This is not a major concern but something to be aware of. As the temperature drops within the fermenter a vacuum occurs. This is caused by the air in the fermenter contracting resulting in air and liquid from the airlock being sucked into the fermenter and into your homebrew.
As we have discussed, air is not a good thing to have get in your beer during most of the brewing process and it is never a great thing to have sanitizer from the airlock get sucked into the beer either.
Simple solutions are to remove the airlock and put a bung in its place. I also have taken tin foil or saran wrap and put it over the mouth of the fermenter where the air lock was, I use an elastic to seal it into place. Some people will also put vodka in the airlock so that if any liquid gets in it is the vodka and not water or sanitizer. All of these solutions work great.
How to Cold Crash Without a Fridge
So what can you do if you do not have space in your fridge for a fermenter or you do not have a spare fridge you can use for brewing.
Well I have briefly touched on one solution which is to use a freezer. If you use a freezer you will need to pick up a temperature controlling device such as an Ink Bird to control the temperature within the freezer and keep it above freezing and at fridge temperatures.
Lots of people who do this also use the freezer as a keezer. They store their kegs of beer in them for serving as well so it has a dual-purpose.
Outside of a freezer you can get creative with other methods.
I live in Canada so depending on the time of the year I have actually been able to cold crash outside when temps were just above freezing. I have also been able to cold crash in my garage in the winter as temperatures typically stay above freezing. But you have to be careful as frozen home brew is not a good thing.
Another option you could try would be to cold crash in a swamp box cooler. Put your fermenter in a big container filled with ice water and ice packs. Drap a wet towel around the fermenter and make sure the edges of the towel are soaking in the water. Replace the ice packs and add more ice every 12 hours.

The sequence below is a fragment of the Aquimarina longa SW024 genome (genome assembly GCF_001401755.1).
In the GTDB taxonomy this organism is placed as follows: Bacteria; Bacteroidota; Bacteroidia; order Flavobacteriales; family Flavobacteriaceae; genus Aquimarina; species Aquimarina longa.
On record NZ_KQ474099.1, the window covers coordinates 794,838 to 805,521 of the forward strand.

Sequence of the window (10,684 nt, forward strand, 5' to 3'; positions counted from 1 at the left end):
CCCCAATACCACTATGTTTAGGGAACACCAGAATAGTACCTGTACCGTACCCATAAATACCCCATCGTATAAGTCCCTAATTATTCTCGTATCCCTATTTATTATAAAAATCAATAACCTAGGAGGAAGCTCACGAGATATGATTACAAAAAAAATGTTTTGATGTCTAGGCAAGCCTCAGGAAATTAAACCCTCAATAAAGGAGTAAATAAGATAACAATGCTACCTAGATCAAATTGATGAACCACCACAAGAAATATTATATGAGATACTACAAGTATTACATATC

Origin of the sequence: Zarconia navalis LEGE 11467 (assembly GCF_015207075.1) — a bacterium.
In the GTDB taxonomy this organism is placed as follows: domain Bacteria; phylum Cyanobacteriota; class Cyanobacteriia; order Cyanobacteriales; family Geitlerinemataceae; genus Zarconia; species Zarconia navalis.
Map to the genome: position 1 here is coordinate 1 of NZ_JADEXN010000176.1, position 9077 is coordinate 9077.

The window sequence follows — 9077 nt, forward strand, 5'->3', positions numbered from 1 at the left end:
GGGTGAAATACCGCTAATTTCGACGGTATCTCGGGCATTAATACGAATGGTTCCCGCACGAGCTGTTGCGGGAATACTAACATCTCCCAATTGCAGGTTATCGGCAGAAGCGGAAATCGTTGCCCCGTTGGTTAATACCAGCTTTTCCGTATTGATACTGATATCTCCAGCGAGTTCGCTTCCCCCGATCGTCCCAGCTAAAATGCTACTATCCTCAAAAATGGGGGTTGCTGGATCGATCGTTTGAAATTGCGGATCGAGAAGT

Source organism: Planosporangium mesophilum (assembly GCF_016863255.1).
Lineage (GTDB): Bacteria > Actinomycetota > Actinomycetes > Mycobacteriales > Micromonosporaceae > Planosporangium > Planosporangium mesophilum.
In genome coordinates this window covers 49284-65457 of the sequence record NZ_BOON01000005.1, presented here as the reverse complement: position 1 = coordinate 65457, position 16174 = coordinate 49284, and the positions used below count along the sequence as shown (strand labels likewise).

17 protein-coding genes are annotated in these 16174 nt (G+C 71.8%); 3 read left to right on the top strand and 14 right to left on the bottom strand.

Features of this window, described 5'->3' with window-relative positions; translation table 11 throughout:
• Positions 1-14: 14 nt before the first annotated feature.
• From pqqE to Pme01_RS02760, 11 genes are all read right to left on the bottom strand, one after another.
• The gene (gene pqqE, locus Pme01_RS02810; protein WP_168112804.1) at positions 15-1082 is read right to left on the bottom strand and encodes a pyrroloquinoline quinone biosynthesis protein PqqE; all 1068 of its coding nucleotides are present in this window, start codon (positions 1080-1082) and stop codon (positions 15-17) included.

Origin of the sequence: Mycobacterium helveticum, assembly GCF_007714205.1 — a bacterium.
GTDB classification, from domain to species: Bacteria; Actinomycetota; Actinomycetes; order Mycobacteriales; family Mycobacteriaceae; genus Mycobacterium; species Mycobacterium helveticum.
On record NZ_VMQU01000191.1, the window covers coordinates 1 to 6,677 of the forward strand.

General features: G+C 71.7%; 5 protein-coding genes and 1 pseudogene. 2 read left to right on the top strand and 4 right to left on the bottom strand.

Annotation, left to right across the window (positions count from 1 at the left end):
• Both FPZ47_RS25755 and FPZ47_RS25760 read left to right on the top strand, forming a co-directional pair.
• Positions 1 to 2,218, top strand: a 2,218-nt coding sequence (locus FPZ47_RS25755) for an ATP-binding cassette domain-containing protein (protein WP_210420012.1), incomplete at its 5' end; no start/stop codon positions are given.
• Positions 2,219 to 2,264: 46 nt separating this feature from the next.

So Should You Cold Crash Your Beer?
That my friend is 100% a call you will have to make. There are times I don’t cold crash my beer and there are times I do.
Again it depends on the type of homebrew I am making and it also depends on how much of a rush I am in to get some beer brewed up as well as how much space I have available in my fridge and keezer.
In the end it is really just a matter of preference when it comes to how you want your beer to look. Taste wise there is very little if any difference.
There are other things you can do along with and instead of cold crashing to make your beer clearer.
What Else Can You Do to Clear Your Beer?
Whirlfloc or Irish moss are kettle finings that can be added towards the end of your boil to help clear your beer. I use whirlfloc in pretty much every batch of beer I brew except NEIPA’s.
Whirlpooling at the end of your boil before you chill is also another tactic some brewers use. Simply stir the wort for a couple of minutes and create a whirlpool within the kettle, this will separate the wort from the trub and hop debris.
Let the wort rest for 10 – 20 minutes after you whirlpool it before moving into the chilling process.
You can also add fining agents such as gelatin directly to your kegs to help clear the beer. Gelatin does a really good job of clearing your beer.
And lastly time is an excellent way to clear your beer. Let your beer sit in the bottle or kegs for a few weeks and the trub and hop debris will fall to the bottom on its own.
This post will give you more details and ideas on how to clear home brew beer.
There you have it my friend you now know exactly how to cold crash your beer. Give it a try and let me know how you make out.
If you have any questions drop them in the comments and I will be sure to help you out.
Cheers & Get Y’er Brew Awwwnn!
P.S. If you want to make sure you are brewing the best tasting beer possible be sure to sign up for my Free Brewing Tips on the side of the blog, and get yourself a Free copy of my favorite Beer Recipes while you’re at it.